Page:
Women’s independence and empowerment is a notion that grows ever more popular each day. Many companies are attempting to align their brands with this growing sense of pride, although certain attempts are more graceful than others. This was exemplified by Peter Simons, president and CEO of Quebec-based retailer La Maison Simons, who publicly apologized for the company’s latest campaign: lingerie named after famous Canadian women.
Among these products are the Nellie Wireless Bra (Nellie McClung), the Gabrielle Plunge Bra (Gabrielle Roy) and the Beverley Bralette, named after former Chief Justice Beverley McLachlin. The advertising of these products also includes a few lines about the women’s contributions to Canadian history. Simons described the campaign as being “in poor taste,” and apologized for using Right Honourable McLachlin’s name without her permission or knowledge.
Simons started out with perfectly good intentions of recognizing female trailblazers from both past and contemporary times. Right next to the young, smiling lingerie model, Simons even added a whole two sentences about what those women did, for goodness sake! It was clear that they only wanted to promote these products as a way to educate people on the accomplishments of women and to encourage equality. Even so, it’s understandable why the campaign fell just a little flat — if Simons’ wanted true equality, they would’ve added pockets to the bras.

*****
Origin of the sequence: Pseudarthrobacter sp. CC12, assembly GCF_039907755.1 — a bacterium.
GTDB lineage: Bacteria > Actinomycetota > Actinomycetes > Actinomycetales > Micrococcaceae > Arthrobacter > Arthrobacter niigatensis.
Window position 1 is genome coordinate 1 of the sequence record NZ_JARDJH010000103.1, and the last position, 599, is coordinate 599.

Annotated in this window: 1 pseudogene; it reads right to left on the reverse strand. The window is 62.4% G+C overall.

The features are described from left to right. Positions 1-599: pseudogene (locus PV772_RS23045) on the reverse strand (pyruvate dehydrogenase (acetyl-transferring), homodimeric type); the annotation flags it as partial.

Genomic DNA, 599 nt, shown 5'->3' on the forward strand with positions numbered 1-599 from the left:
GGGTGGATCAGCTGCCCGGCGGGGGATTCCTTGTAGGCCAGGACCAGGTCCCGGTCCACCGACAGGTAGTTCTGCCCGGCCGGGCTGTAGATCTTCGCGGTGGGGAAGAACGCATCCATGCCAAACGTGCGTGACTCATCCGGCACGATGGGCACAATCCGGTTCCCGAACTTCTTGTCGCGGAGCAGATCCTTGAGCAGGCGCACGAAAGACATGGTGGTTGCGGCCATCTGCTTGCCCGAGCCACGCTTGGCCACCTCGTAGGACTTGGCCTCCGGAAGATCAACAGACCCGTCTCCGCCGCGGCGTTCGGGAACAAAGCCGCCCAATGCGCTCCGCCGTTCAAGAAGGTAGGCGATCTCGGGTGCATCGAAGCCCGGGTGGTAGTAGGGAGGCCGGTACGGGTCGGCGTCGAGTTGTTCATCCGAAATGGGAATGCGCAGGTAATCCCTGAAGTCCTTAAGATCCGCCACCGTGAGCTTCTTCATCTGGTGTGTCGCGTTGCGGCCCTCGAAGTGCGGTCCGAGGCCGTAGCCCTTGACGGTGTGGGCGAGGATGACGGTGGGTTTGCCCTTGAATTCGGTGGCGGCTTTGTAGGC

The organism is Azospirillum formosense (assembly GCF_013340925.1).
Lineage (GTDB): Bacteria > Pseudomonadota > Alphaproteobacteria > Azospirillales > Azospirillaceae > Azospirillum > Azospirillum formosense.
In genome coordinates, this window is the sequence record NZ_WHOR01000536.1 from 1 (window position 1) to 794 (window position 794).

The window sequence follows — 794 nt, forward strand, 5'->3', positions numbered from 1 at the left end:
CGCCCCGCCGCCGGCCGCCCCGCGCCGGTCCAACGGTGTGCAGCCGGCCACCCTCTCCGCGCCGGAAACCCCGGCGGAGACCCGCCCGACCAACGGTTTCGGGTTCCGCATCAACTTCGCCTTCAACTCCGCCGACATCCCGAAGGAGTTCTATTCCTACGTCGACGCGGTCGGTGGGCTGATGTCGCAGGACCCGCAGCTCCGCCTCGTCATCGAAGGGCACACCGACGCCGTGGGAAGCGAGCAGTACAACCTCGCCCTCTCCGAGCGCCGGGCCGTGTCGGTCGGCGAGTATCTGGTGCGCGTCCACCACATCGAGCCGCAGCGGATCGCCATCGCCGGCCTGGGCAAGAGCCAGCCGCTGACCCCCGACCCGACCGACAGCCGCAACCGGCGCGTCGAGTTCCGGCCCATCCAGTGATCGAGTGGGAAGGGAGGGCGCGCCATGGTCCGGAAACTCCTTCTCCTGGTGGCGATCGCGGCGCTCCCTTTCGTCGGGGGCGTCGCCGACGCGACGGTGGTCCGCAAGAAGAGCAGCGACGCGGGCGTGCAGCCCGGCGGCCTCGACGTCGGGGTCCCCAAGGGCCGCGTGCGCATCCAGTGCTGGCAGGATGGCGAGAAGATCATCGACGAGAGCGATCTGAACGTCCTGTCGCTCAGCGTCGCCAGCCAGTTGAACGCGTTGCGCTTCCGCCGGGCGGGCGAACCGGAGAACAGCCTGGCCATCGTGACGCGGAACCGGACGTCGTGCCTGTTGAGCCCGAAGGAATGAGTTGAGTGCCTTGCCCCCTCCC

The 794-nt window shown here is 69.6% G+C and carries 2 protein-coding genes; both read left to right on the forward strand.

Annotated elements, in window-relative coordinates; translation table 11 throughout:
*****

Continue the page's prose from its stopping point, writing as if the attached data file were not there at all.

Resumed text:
Besides, if we really want men and women to be on a level playing field, products marketed towards women should have a male counterpart. Thus, I propose Simons incorporate a separate line of men’s underwear. Personally, I’ve prepared prototypes of these products to pitch to Simons that include, but aren’t limited to, the John A. Jacques Strap, the Terry Fox Boxers, the Louis Riel Briefs, and, my god, we can’t forget about the Trudeau Thong.
All jokes aside, this highlights the main problem of the campaign. While its intentions weren’t malicious, the campaign ended up undermining the accomplishments of the women named. I’m all for bras that are comfortable and make you feel good, but naming them after these historic women comes across as disrespectful. This is especially true when one considers the goals for which these women fought.
Elsie MacGill was the first woman in Canada to earn an electrical engineering degree; Clara Brett Martin was Canada’s first female lawyer; Stella Lord was a women’s activist who fought against poverty in Nova Scotia; and Gabrielle Roy, a Québécois author, wrote about the impoverished Saint-Henri district in Montreal and denounced poor conditions for workers in the Second World War. Perhaps most prevalent is Nellie McClung, who fought for women to be legally recognized as ‘persons.’ In addition to those battles, these women fought to be taken seriously, a feat that’s hard to do when your name appears in an ad for cute, seductive lingerie.
Simons has since promised to make a donation to Cornerstone Housing for Women in Ottawa, at the behest of McLachlin, in order to create a real difference.
In an attempt to align with the brand with the growing popularity of women’s empowerment movements, Simons unfortunately impaired the very message they were trying to send. However, every mistake is an opportunity to learn. Instead, honor the legacy of these women in a more appropriate way. Build these women statues, not a line of bras; glorify, don’t objectify.